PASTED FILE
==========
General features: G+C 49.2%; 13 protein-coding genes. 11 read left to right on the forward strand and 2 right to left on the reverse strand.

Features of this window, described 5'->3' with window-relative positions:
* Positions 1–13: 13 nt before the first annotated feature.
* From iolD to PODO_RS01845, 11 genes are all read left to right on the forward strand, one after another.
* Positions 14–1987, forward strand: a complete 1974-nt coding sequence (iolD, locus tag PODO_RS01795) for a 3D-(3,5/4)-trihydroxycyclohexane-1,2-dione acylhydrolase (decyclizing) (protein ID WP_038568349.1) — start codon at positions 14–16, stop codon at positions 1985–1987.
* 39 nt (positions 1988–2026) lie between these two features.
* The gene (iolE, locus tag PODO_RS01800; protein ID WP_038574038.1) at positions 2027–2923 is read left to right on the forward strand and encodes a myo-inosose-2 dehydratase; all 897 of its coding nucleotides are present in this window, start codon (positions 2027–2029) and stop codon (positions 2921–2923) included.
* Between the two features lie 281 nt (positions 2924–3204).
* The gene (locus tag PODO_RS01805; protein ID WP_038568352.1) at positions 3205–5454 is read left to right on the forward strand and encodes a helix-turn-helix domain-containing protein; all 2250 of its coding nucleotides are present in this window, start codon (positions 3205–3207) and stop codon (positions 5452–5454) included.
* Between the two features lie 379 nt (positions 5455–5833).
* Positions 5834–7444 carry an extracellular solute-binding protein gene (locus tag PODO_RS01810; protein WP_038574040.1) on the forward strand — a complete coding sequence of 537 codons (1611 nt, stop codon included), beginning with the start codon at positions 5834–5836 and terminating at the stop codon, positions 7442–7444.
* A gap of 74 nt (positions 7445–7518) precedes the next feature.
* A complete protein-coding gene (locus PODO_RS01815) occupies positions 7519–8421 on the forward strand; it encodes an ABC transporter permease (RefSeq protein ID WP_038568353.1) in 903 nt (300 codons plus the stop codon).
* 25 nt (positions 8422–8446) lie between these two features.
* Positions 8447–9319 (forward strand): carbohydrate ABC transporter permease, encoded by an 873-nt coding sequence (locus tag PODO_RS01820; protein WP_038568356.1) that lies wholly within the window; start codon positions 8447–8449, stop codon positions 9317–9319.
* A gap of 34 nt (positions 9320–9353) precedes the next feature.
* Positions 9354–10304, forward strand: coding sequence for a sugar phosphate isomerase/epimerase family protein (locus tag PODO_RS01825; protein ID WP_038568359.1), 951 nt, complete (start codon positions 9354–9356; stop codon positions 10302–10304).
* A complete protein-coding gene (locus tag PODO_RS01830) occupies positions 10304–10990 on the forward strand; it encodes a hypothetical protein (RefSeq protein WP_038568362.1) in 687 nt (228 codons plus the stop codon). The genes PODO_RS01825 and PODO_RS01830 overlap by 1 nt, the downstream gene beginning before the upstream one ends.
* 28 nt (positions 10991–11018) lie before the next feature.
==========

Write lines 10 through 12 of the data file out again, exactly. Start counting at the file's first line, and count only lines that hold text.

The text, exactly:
* Between the two features lie 379 nt (positions 5455–5833).
* Positions 5834–7444 carry an extracellular solute-binding protein gene (locus tag PODO_RS01810; protein WP_038574040.1) on the forward strand — a complete coding sequence of 537 codons (1611 nt, stop codon included), beginning with the start codon at positions 5834–5836 and terminating at the stop codon, positions 7442–7444.
* A gap of 74 nt (positions 7445–7518) precedes the next feature.